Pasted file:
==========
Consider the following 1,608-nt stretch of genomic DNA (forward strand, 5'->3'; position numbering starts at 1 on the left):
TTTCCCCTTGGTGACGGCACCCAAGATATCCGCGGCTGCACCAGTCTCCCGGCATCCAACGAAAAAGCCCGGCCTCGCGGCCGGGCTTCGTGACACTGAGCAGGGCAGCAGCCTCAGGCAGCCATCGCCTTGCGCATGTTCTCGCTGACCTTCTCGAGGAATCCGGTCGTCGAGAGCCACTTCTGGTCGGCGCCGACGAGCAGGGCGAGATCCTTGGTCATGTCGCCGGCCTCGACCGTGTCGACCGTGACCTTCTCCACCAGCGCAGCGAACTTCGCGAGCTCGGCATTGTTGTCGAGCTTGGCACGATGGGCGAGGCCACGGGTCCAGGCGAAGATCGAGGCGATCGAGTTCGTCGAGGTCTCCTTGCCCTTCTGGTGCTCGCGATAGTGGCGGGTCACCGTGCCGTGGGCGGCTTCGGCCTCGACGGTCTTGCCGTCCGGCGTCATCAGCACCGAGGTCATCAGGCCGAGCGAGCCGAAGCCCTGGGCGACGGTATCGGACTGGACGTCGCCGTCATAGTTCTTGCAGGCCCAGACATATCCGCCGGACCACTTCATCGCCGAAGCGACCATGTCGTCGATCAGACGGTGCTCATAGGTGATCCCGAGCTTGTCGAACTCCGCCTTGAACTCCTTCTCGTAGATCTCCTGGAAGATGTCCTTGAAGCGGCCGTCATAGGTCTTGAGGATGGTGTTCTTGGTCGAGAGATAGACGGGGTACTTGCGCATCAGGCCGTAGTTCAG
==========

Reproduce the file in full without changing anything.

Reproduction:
Consider the following 1,608-nt stretch of genomic DNA (forward strand, 5'->3'; position numbering starts at 1 on the left):
TTTCCCCTTGGTGACGGCACCCAAGATATCCGCGGCTGCACCAGTCTCCCGGCATCCAACGAAAAAGCCCGGCCTCGCGGCCGGGCTTCGTGACACTGAGCAGGGCAGCAGCCTCAGGCAGCCATCGCCTTGCGCATGTTCTCGCTGACCTTCTCGAGGAATCCGGTCGTCGAGAGCCACTTCTGGTCGGCGCCGACGAGCAGGGCGAGATCCTTGGTCATGTCGCCGGCCTCGACCGTGTCGACCGTGACCTTCTCCACCAGCGCAGCGAACTTCGCGAGCTCGGCATTGTTGTCGAGCTTGGCACGATGGGCGAGGCCACGGGTCCAGGCGAAGATCGAGGCGATCGAGTTCGTCGAGGTCTCCTTGCCCTTCTGGTGCTCGCGATAGTGGCGGGTCACCGTGCCGTGGGCGGCTTCGGCCTCGACGGTCTTGCCGTCCGGCGTCATCAGCACCGAGGTCATCAGGCCGAGCGAGCCGAAGCCCTGGGCGACGGTATCGGACTGGACGTCGCCGTCATAGTTCTTGCAGGCCCAGACATATCCGCCGGACCACTTCATCGCCGAAGCGACCATGTCGTCGATCAGACGGTGCTCATAGGTGATCCCGAGCTTGTCGAACTCCGCCTTGAACTCCTTCTCGTAGATCTCCTGGAAGATGTCCTTGAAGCGGCCGTCATAGGTCTTGAGGATGGTGTTCTTGGTCGAGAGATAGACGGGGTACTTGCGCATCAGGCCGTAGTTCAG